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Member Since: November 3, 2006

Country: United States

  • Agreed, supporting charities that work to create the inclusive environment we want seems like a great way to go and makes sense regardless of whether there was discrimination in this individual case.

  • Good point. I should have left off that first sentence. Lynching is over the top in retrospect but the risk of being aggressively flamed is definitely there :)

    By the way, I support Sparkfun making this choice for itself and really wanted to understand what was going into it. I strongly condemn any kind of discrimination and harassment as well. My concern was really that it's a little chilling that any company accused even falsely of any kind of discrimination will be harmed by it, and if that's true, then to harm a company, all one needs do is accuse.

    (edit: neurdy points out above that there's a newer blog post that goes into some of the errors in judgement so there were good reasons for Horvath to resign that have nothing to do with sexism)

  • At the risk of being publicly lynched, I have to ask. Github's investigation found that sexist retaliation and hostile work environment claims were unfounded. In other words, these were untrue claims made in an attempt to harm github's CEO and perhaps github itself. Why should Sparkfun have concerns about working with a company whose former leadership was falsely accused of sexism?

    Or is Sparkfun and Ada initiative and so on taking the view that Github is wrong or lying about the findings?

  • Aha, I misread the IR bit, (doh). Also @stephen, good idea on temp. A low-power micro with this gate, a thermistor, and some kind of RF transmitter (xbee?) == realtime brew monitor.

  • Cool idea though, I'm a homebrewer and this would be a cool way to measure yeast activity in some of my beers. Unfortunately I ferment in a dark area (I use glass fermenters and the hops compounds break down unpleasantly in UV or even visible light -- "skunking") so I'd need to use some kind of dim ambient light for the photo gate to pick up the change with the bubble. An LED, maybe.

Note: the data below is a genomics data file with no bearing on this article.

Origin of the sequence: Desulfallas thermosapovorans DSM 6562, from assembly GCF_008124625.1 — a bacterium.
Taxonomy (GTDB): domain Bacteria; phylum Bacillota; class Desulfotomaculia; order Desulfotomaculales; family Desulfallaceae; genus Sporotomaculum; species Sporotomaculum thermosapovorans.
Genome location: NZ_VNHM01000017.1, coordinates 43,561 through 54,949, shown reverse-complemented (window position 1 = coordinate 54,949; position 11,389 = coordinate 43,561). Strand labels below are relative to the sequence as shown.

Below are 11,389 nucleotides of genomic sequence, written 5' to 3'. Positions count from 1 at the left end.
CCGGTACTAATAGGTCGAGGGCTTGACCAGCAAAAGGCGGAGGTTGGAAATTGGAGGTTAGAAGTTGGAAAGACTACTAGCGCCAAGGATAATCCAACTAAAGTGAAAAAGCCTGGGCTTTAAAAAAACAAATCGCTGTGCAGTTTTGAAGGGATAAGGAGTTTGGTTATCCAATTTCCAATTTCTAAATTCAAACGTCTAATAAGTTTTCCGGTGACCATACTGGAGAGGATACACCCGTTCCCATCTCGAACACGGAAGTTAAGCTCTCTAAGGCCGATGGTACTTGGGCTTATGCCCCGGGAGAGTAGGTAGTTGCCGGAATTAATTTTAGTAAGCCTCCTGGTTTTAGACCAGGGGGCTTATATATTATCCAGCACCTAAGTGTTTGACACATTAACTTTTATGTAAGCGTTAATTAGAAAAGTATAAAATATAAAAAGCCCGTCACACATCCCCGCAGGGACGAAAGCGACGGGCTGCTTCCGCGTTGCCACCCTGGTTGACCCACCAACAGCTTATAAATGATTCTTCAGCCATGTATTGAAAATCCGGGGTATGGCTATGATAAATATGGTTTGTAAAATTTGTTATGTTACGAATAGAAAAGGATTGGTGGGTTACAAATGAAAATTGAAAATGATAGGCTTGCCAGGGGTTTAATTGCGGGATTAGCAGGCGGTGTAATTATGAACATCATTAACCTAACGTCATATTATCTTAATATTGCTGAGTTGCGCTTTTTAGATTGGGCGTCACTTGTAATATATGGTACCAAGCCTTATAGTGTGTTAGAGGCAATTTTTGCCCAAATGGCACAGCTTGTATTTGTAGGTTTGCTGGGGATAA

If anyone reading this is interested in getting into brewing, the best place to start is: "How to Brew" http://www.howtobrew.com/intro.html -- it's about brewing beer at home, but most of the same techniques and equipment apply to wine.

  • Did you sanitize everything? (water, sugar, and all the equipment that came in contact with your wine?)
    If not, your wine most likely got wild yeast or bacterial infection from unsanitary equipment or from the sugar or even from tap water. Nasty microbes are everywhere and love to eat sugar-water. Only certain microbes actually make something that tastes good.
    You could make some decent tasting wine this way (see http://www.homebrewtalk.com/f79/welchs-grape-juice-wine-21093) if you sanitized your equipment. Immersion in solution of water and iodophor or star san [mostly phosphoric acid] or even bleach would do it. Also you'd want to boil at least the sugar (in a sugar-water solution) and the water. 15 minutes should do it. (for the water, you can just use sterile water like store-bought spring water, but the sugar needs to be dissolved and boiled)
    Of course, if the point was just fermenting something to bubble for the experiment that you didn't intend to drink, mission accomplished. :) Of course, you could have just used sugar-water and bread yeast for that.

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